Posted by: mdmusingsie | September 21, 2014

The North (cuid a dó)

(Note: I broke this post up into two pieces as, although they were on the same day and tour, they are vastly different in tone and subject matter.)

We continued north from Belfast, heading for one of the most beautiful natural wonders of the world – the Giant’s Causeway, but not before stopping for a photo opportunity of Dunluce Castle (I can see Donegal from my castle). The impressive ruin sits on the cliff edge of the Antrim coast – maybe a little too close, as history states that part of the kitchen fell into the ocean during a dinner party. Tourism to the castle has likely skyrocketed since the base of the castle features in the Game of Thrones HBO series.


Dunluce Castle

Dunluce Castle

Quite a large complex

Quite a large complex

A light mist threatened the start of our tour, by the time we reached the Giant’s Causeway, the sun was out and it had turned into a glorious day. Like the Cliffs of Moher, the Giant’s Causeway is just as impressive whether you’ve seen it once or many times. The columns of basalt, many perfectly hexagonal or octagonal in shape were formed by lava from underwater volcanoes. Legend has it giants crossed from Ireland to Scotland over the causeway, including Finn MacCool.

Giants17_sm Giants12_sm Giants9_sm

From a distance this looks like the face of a dog

From a distance this looks like the face of a dog

As tall as trees

As tall as trees

A dying breed - located outside the restaurant at the Causeway

A dying breed – located outside the restaurant at the Causeway

Our last stop was at the Carrick-a-Rede rope bridge  once used by fisherman to get to their salmon nets. Although the rope bridge, far less precarious than previous iterations, is secured by hefty metal chains anchored into the rock, crossing the bridge is not for the faint of heart. It’s at least a 20 minute walk from the car park to the bridge, parts of which are down stone stairs. Just when you think the worst of the hike is over, you find out you have to climb down near vertical metal stairs to reach the bridge. The stairs freaked me out more than the bridge of rope and wood hanging nearly 100 ft above the water.


Cave in the cliff as seen from island accessed by Carrick-a-Rede rope bridge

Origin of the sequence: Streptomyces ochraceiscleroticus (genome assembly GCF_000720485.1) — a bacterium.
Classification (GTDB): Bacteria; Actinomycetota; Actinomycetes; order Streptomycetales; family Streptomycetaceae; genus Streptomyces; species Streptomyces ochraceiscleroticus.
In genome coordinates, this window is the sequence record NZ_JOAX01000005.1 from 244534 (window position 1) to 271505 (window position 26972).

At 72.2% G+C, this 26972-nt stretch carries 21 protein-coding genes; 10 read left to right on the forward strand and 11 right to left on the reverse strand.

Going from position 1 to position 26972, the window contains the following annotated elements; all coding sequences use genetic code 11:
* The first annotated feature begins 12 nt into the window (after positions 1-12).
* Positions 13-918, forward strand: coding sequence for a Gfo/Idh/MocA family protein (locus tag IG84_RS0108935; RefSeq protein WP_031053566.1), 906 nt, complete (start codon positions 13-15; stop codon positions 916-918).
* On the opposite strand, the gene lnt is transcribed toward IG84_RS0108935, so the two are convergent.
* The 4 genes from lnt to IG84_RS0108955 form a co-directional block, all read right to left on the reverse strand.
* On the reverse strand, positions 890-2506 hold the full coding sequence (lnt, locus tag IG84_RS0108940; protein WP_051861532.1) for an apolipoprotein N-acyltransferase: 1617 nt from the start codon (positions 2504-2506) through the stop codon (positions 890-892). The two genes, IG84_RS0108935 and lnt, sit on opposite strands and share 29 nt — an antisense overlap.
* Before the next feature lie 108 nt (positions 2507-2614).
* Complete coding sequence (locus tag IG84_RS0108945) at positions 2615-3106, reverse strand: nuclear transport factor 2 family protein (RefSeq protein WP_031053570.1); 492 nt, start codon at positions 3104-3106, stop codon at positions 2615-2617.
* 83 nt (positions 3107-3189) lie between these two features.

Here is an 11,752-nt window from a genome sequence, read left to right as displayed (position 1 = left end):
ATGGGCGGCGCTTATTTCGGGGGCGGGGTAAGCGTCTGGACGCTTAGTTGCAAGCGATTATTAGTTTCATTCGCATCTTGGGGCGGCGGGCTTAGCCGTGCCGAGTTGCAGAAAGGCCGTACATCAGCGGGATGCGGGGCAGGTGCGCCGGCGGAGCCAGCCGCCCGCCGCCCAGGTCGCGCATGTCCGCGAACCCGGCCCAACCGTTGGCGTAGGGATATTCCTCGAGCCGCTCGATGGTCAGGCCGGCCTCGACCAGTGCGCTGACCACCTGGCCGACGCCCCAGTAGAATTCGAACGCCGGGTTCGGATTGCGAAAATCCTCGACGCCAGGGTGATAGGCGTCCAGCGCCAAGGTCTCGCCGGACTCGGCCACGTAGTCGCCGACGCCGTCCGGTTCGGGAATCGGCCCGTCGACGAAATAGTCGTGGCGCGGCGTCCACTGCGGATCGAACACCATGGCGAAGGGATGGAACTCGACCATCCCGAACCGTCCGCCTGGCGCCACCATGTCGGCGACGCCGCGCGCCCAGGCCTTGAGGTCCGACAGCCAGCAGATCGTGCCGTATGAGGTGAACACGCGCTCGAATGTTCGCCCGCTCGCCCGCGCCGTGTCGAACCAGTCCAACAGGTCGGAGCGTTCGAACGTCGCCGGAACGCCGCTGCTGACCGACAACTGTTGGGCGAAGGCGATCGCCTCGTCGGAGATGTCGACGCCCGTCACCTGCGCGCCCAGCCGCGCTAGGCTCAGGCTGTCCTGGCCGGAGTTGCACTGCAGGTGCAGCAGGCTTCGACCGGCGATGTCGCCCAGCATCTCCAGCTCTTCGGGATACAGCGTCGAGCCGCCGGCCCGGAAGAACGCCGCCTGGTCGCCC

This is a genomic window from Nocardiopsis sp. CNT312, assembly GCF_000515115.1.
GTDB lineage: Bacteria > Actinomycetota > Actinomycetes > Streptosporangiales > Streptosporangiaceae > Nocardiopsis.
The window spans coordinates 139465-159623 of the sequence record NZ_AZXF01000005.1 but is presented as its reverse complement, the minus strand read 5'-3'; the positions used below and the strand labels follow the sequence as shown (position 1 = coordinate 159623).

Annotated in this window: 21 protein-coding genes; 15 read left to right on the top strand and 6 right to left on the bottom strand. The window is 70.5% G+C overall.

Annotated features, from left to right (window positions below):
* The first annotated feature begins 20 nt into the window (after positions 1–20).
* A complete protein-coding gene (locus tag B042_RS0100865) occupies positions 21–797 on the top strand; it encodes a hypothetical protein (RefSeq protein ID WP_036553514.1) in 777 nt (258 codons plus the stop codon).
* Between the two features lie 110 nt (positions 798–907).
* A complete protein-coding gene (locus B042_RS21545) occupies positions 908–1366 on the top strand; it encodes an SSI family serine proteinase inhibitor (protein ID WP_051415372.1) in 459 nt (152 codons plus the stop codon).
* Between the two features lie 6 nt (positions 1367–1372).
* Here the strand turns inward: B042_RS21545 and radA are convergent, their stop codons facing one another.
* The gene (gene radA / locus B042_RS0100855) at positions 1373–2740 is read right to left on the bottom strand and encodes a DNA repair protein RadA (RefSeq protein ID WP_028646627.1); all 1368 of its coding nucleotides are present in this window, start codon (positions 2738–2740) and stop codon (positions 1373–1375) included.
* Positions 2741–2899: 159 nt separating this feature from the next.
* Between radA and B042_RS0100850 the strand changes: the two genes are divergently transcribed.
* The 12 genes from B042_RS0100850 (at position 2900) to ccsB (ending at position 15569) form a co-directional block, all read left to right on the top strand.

After several minutes of meditation to shore up my nerve and a few more deep breaths as I told myself I’d come all this way, I may as well go for it, I made my way slowly down the stairs. I was able to look down into the water as I began my stroll across the precipice, hands firmly gripping the rope, but as soon as people got on behind me and the bridge began to sway my eyes became fixed on the destination as my grip on the rope tightened.

Once across the bridge, you can walk along the path up to the top of the island and around to take in the wonderful views (I can see Scotland from my island/bridge). We were given a limited time at the site and since some of that time had been taken getting up the nerve to cross the divide and the fact that my camera battery died just after crossing the bridge (I didn’t get any pictures of the bridge itself but did get one of a cool cave you can see from the island), I amassed my nerve for the return journey. (A friend did take a photo of me crossing so when I get it from her I will post it.) It would have been nice to cross the bridge without others behind to set it swaying, but I wasn’t bold enough to request it (I found later others had) so I wasn’t able to enjoy the experience as much as I might have liked. At least the weather was clear, calm, and dry, otherwise I might not have had the nerve to cross at all.



  1. […] A visit to the north isn’t complete without a visit to the Giant’s Causeway.  There’s a new visitors’ center as well as audio sticks you can rent that give the geologic as well as mythological history of the awe inspiring phenomena.  More info on my previous post. […]

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